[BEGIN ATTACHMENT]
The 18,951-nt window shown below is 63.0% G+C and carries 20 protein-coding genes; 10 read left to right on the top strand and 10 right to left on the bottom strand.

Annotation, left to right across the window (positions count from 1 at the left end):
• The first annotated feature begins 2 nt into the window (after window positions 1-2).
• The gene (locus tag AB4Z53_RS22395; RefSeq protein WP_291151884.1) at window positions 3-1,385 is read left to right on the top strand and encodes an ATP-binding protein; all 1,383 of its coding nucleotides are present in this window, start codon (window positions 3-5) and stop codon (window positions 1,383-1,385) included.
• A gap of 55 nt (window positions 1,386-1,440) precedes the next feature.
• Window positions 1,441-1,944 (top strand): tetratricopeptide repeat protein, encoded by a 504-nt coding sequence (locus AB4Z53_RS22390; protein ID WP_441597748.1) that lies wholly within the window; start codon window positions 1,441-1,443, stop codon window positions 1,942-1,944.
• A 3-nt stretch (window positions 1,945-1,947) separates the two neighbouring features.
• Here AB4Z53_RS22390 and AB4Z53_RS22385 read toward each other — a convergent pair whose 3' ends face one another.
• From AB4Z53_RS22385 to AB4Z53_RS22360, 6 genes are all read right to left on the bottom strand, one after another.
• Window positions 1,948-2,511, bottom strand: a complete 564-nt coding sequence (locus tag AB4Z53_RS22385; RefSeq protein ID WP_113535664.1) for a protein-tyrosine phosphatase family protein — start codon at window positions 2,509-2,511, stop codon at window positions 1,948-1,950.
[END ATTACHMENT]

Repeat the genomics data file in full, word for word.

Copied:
The 18,951-nt window shown below is 63.0% G+C and carries 20 protein-coding genes; 10 read left to right on the top strand and 10 right to left on the bottom strand.

Annotation, left to right across the window (positions count from 1 at the left end):
• The first annotated feature begins 2 nt into the window (after window positions 1-2).
• The gene (locus tag AB4Z53_RS22395; RefSeq protein WP_291151884.1) at window positions 3-1,385 is read left to right on the top strand and encodes an ATP-binding protein; all 1,383 of its coding nucleotides are present in this window, start codon (window positions 3-5) and stop codon (window positions 1,383-1,385) included.
• A gap of 55 nt (window positions 1,386-1,440) precedes the next feature.
• Window positions 1,441-1,944 (top strand): tetratricopeptide repeat protein, encoded by a 504-nt coding sequence (locus AB4Z53_RS22390; protein ID WP_441597748.1) that lies wholly within the window; start codon window positions 1,441-1,443, stop codon window positions 1,942-1,944.
• A 3-nt stretch (window positions 1,945-1,947) separates the two neighbouring features.
• Here AB4Z53_RS22390 and AB4Z53_RS22385 read toward each other — a convergent pair whose 3' ends face one another.
• From AB4Z53_RS22385 to AB4Z53_RS22360, 6 genes are all read right to left on the bottom strand, one after another.
• Window positions 1,948-2,511, bottom strand: a complete 564-nt coding sequence (locus tag AB4Z53_RS22385; RefSeq protein ID WP_113535664.1) for a protein-tyrosine phosphatase family protein — start codon at window positions 2,509-2,511, stop codon at window positions 1,948-1,950.